“A clear example of why I knew it would work for me was back in 2012. I made the state team for netball, but I also had glandular fever,” Mitchell told in April. “I could probably survive about three hours a day, outside and then I’d be sleeping for the rest. I’d get tonsillitis twice a year and turning to a vegan diet really helped with my overall health. I haven’t had tonsillitis since.”

Kaylin Whitney

Country: US
Sport: Track and field

paris olympics vegan
Courtesy: Getty Images/

Kaylin Whitney became a gold medallist in the 4x400m relay at the Tokyo Games in 2021, a year after she turned to a plant-based diet. She missed out on qualification as a 100m and 200m sprinter for the 2016 Olympics in Rio, but has said that going vegan during the pandemic reinvented her. She felt a lot healthier, a lot lighter, and a lot less sore.

“It was the best thing I ever did,” she told, stating that she was inspired by Mitchell. “I can’t even begin to explain all the benefits I saw… It felt like my body was working how it needed to.”

Vivian Kong Man Wai

Country: Hong Kong SAR
Sport: Épée fencer

vegan olympians
Courtesy: International Fencing Federation

Following a career-threatening injury in 2017, champion épée fencer Vivian Kong Man Wai turned to a vegan diet. After initial struggles with prejudice from home, the results speak for themselves: she has since competed in two Olympic Games, won the Asian Championships thrice, and climbed to the top of the world rankings.

“I can be an example to show it’s possible, and it’s more motivation for me to work harder, have better results, and tell my story about how eating plant-based foods made me better and made me feel better too,” she told the South China Morning Post in 2018.

Alex Morgan

Country: US
Sport: Football

plant based athletes
Courtesy: Alex Morgan/X

A veteran of the USWNT, Alex Morgan has been following a plant-based diet since 2017. A two-time Olympic medallist (including Gold at London 2012) and FIFA World Cup Winner, she went vegan for ethical reasons, but noticed a huge drop in her cholesterol and fatigue levels, as well as an accelerated recovery time.

“It benefited me all around,” she told The Beet in 2021. “I was fearful it would affect soccer in a detrimental way but it was the opposite. It made me feel better.”

This story was published before the official announcement of the USWNT squad for the 2024 Olympics. Alex Morgan wasn’t included in the squad.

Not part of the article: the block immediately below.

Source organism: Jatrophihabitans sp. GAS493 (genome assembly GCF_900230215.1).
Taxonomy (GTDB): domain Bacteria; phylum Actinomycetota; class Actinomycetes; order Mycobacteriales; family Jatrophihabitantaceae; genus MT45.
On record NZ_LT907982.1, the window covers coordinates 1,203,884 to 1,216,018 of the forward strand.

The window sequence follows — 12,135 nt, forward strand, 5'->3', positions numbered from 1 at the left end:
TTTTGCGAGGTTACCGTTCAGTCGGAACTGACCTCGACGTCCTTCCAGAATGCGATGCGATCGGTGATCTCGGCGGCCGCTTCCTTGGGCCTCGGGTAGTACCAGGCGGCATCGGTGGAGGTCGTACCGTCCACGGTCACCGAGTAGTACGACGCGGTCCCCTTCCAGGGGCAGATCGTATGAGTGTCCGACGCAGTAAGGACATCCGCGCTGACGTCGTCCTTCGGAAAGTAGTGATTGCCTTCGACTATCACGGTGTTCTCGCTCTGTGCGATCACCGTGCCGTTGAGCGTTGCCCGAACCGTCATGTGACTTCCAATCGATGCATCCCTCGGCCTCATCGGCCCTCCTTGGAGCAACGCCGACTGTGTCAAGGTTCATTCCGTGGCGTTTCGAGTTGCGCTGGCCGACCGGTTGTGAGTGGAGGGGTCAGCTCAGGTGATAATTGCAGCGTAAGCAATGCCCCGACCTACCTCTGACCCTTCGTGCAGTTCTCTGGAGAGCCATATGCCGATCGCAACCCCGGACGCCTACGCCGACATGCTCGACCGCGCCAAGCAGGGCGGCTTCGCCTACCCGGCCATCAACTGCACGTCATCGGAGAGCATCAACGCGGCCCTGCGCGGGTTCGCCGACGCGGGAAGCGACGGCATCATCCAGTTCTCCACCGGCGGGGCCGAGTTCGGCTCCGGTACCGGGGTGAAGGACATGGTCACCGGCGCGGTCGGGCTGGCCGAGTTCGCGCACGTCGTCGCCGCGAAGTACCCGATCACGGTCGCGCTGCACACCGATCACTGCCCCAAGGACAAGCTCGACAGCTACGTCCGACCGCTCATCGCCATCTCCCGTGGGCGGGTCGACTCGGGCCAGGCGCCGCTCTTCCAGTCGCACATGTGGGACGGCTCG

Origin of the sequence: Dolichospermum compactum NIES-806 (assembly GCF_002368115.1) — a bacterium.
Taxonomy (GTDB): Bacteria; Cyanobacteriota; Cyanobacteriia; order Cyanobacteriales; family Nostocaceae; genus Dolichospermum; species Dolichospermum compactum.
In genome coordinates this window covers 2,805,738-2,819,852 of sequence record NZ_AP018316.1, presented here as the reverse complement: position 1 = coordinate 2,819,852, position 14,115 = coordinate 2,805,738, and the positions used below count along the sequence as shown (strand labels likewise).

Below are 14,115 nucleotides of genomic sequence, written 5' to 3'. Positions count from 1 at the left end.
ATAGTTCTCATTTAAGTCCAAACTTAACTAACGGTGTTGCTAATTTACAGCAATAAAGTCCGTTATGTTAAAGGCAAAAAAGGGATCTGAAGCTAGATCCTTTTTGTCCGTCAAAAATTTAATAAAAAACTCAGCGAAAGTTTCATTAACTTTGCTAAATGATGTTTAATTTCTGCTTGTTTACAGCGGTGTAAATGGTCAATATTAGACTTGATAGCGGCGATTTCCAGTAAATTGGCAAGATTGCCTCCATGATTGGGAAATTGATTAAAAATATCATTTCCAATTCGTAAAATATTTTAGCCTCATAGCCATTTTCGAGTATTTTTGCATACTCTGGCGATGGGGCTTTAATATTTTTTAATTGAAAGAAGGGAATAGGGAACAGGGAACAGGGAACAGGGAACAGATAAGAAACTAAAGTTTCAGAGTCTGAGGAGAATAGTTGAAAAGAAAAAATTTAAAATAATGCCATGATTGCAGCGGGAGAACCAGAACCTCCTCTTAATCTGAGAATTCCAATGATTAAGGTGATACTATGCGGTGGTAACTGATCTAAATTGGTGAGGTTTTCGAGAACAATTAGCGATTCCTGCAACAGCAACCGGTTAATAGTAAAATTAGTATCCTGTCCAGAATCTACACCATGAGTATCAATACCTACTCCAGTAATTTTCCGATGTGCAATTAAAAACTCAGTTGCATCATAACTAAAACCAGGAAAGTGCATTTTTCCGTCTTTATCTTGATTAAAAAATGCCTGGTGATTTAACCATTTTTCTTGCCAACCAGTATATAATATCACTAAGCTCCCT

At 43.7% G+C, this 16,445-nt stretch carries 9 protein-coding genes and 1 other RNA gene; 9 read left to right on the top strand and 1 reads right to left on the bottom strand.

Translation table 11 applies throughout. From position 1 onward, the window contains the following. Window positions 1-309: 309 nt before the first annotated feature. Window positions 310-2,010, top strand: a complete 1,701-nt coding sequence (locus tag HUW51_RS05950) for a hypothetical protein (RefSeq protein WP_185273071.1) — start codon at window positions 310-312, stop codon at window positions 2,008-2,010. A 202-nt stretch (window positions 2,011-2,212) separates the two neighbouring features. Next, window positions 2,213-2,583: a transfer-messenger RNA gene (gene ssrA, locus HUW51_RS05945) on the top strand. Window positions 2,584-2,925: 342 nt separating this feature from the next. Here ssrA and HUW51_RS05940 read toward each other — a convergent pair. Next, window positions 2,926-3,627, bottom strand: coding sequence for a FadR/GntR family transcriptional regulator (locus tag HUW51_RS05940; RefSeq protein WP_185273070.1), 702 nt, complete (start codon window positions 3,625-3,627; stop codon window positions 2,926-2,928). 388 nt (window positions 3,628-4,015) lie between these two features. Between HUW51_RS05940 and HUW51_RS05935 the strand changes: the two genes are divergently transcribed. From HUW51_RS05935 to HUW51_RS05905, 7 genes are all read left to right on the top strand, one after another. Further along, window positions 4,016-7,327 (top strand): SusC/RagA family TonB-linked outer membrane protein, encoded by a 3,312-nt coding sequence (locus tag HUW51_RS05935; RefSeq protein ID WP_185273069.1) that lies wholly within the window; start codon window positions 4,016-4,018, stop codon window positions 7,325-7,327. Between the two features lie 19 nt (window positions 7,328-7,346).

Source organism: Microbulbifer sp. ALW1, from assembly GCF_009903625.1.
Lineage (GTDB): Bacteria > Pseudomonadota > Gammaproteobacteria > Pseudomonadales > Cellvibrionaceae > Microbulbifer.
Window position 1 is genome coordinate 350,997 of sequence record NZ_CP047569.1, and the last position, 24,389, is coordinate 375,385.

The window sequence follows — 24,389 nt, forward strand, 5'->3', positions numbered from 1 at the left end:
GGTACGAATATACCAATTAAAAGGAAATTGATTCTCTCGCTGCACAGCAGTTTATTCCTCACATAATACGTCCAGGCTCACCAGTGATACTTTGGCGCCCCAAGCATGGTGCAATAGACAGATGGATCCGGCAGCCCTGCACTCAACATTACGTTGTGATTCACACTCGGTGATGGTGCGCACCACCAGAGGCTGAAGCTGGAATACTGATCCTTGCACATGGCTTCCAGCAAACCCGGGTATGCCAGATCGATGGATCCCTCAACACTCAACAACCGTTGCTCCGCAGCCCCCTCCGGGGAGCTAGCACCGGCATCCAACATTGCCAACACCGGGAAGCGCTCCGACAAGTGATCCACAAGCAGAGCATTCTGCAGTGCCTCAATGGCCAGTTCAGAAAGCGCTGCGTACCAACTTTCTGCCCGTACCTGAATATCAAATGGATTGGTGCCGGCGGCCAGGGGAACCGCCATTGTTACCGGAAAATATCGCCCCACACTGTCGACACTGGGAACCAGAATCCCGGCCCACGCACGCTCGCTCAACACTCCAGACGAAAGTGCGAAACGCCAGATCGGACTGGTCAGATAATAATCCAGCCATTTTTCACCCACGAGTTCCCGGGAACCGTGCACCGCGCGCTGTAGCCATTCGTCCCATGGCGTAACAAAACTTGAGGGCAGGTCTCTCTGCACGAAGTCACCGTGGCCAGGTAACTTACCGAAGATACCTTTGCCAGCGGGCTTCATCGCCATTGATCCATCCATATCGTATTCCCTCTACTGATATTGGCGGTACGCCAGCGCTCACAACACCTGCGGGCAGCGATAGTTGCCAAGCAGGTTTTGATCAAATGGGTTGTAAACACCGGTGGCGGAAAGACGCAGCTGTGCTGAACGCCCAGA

Bonus: Novak Djokovic

Country: Serbia
Sport: Tennis

novak djokovic vegan
Courtesy: Maja Hitij/Getty Images

One of the greatest tennis players of all time – and another star of The Game Changers – Novak Djokovic is included as a bonus because he has distanced himself from the ‘vegan’ label, citing his dislike of people’s misinterpretation of the word. “I do eat plant-based, and it’s been for many years,” he told American journalist Graham Bensinger in 2020.

Nevertheless, with more Grand Slams in the bag than any of his peers, the 37-year-old is heading for his fifth (and likely final) Olympics at Paris to try and win the elusive gold – and is doing so on the back of years of plant-forward eating.

“My diet hasn’t just changed my game, it’s changed my life – my wellbeing,” he told Forbes in an interview about his Monte Carlo vegan restaurant Eqvita in 2016. “And if I feel better, that obviously transfers to my professional life. Eating vegan makes me more aware of my body on the court… more alert. I removed toxins from my body, and with them went all the inflammation and other things that were messing with my energy levels.”

Could Paris 2024 convince more Olympians to eat more plants? We’ll find out next month.

This story was updated on July 18 to note Alex Morgan’s exclusion from the USWNT squad.


  • Anay Mridul

    Anay is Green Queen's resident news reporter. Originally from India, he worked as a vegan food writer and editor in London, and is now travelling and reporting from across Asia. He's passionate about coffee, plant-based milk, cooking, eating, veganism, food tech, writing about all that, profiling people, and the Oxford comma.